Is Your Problem Real?

 by Certified Life Coach Alissa Gauger, MBA

Take a moment to watch the featured coaching video of me with my goat Phoenix. We are here to ask you a question about all of your worries, anxieties, and stress: “is your problem real?”

At first blush, I’m guessing that you will say "YES OF COURSE MY PROBLEM IS REAL” because you are struggling or suffering to resolve something that is very challenging. Let’s first take a moment to really understand the nature of your problem—is it imaginary, physical or both?

First, what is the aggravating problem that you have been trying to solve? Write it down. For example, your phoning list is drying up. You haven’t prospected in months. You think your Associate Financial Representative might be unhappy and worry that she or he will leave.

Next, can you explain this problem to Phoenix the goat in a way that she shares your belief that you have a problem? Answer yes or no. Write your answer down.

Now, can you actually show Phoenix that goat, right now, that your problem is physically real right now in the moment in your exact physical location? Then your problem is existing in your mind. Tell me where I’m wrong? Anything that causes no physical pain and can’t be explained to Phoenix, or your dog or cat is the product of negative imagination.

If you problem is physical than an animal will recognize it with you: you feel unsafe, you are hurt, you are hungry, you are thirsty, you lack shelter. “But if you’re worrying about future catastrophe, nursing a grievance, or wallowing in self-pity, good luck communicating your problem to your basset hound, or even a talking parrot. They simply lack the imagination for such “problems,” writes Martha Beck in her book “Finding Your Way in a Wild New World.”

It is easy for us to become trapped in our minds—worried about failing out of the business, having a sluggish month or a lack of confidence that has crept in and made prospecting and closing almost impossible. While these problems are real, they do exist in your mind.

Here is a Martha Beck exercise to identify the problem in the realm of your mind or imagination:

Spotting the Imaginary Typos Behind Physical Problems

(from Beck’s book Wild New World)

1) When you think about your problem, what do you feel physically?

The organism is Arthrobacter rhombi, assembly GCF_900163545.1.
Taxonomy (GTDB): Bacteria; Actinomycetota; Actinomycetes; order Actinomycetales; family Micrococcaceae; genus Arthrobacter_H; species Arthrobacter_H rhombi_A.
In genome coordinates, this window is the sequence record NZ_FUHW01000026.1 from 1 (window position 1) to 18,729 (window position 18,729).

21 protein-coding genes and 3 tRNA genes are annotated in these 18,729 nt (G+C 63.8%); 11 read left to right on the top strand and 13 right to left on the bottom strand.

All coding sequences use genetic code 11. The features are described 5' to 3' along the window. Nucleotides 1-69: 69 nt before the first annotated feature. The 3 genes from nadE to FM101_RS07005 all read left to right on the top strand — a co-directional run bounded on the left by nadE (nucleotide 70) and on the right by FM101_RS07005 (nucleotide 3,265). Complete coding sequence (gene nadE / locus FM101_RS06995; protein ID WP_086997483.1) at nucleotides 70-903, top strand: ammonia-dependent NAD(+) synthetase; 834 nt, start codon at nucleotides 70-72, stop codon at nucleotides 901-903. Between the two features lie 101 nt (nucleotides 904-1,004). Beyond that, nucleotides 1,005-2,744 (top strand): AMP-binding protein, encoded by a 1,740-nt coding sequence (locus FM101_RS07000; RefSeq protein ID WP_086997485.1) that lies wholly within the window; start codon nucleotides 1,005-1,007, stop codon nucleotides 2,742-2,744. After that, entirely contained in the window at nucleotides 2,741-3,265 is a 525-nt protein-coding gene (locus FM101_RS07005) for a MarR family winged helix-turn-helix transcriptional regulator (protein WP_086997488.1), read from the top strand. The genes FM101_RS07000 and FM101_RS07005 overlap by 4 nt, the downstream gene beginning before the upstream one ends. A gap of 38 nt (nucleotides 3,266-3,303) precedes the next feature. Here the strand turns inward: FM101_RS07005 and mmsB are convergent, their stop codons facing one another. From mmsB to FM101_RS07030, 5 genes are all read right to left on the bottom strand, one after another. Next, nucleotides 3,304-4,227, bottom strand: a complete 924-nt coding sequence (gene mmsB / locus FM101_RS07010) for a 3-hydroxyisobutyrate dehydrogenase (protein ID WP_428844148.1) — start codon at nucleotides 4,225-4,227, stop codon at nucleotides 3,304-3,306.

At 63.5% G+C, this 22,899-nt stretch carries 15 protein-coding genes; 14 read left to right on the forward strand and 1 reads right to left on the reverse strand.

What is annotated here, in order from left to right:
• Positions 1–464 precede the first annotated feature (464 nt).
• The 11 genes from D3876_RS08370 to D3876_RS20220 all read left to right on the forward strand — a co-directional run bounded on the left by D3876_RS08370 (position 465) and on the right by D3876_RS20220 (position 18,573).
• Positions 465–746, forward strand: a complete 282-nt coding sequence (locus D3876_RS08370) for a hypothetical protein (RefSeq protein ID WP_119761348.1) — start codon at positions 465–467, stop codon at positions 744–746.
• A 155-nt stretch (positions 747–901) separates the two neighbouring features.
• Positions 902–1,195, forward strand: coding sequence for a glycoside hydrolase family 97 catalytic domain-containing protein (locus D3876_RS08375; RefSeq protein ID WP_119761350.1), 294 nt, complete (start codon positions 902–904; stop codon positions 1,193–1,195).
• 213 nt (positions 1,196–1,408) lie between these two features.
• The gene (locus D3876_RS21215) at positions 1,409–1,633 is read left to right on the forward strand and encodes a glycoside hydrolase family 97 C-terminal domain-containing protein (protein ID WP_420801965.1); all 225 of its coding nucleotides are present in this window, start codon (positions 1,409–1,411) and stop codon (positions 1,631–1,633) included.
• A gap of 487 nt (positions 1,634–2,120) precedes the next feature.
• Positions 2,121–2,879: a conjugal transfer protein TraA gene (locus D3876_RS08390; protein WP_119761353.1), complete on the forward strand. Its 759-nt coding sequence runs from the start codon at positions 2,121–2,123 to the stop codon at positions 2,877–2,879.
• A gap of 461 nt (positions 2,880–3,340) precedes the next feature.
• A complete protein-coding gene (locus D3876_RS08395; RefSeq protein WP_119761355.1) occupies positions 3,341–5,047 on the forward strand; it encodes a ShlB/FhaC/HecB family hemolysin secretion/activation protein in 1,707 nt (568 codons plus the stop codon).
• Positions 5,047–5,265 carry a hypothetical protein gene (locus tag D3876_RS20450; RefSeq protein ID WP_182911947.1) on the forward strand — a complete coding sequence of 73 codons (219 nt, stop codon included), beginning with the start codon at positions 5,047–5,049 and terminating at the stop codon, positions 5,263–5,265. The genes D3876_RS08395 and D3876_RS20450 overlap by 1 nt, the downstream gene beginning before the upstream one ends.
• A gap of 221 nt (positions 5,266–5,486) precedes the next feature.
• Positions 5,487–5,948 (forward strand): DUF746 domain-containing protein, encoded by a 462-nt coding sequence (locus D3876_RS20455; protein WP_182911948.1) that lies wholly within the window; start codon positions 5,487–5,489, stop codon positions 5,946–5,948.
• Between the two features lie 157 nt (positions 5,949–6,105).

2) Where in your body is the physical sensation related to the problem?

3) How would you describe the sensation? Is it a burning, tightening, choking, or tickling? How big is it? What color is it? What shape?

4) Describe the emotion related to this sensation. If you had to put it into one of the four categories “mad,” “sad,” “glad,” or “scared,” where would it go (it can be more than one).

5) Allow the sensation to fill your awareness without any resistance; let it run riot. Now find a thought that’s associated with this sensation. If you pay attention, you’ll “hear” the thought internally. Several thoughts may come up: pick the one that’s associated with the most miserable sensation. Write the most horrifying, disconsolate, or enraging thought that accompanies your awful sensation.

Beck writes that if you treat the thought you isolated like broken computer code, it will stop replicating itself throughout your life. Once you have identified what the thought is that is causing you pain, unwanted outcomes or to feel stuck, you can work with it.

You might start by turning the thought to the opposite and asking yourself “is it true?”

For example: “People are rejecting me if they don’t give me referrals.”

Might the following be more true:

People are not rejecting me if they don’t give me referrals. (Is it really YOU that they are rejecting??)

People are rejecting themselves if they don’t give me referrals. (Perhaps the person you are meeting with has closed the door on themselves?)

I am rejecting me if people don’t give me referrals. (Is this really YOUR story—the problem in your imagination—that is causing your pain, and not the reality?)

The next time you find yourself in a downward spiral of negative thinking, first stop by thinking of Phoenix the goat and consider how real your problem is. If it’s physical, you know how to fix that or find help. If if it’s a mental problem, try greeting it with curiosity and see how it might guide you to change your life for the better.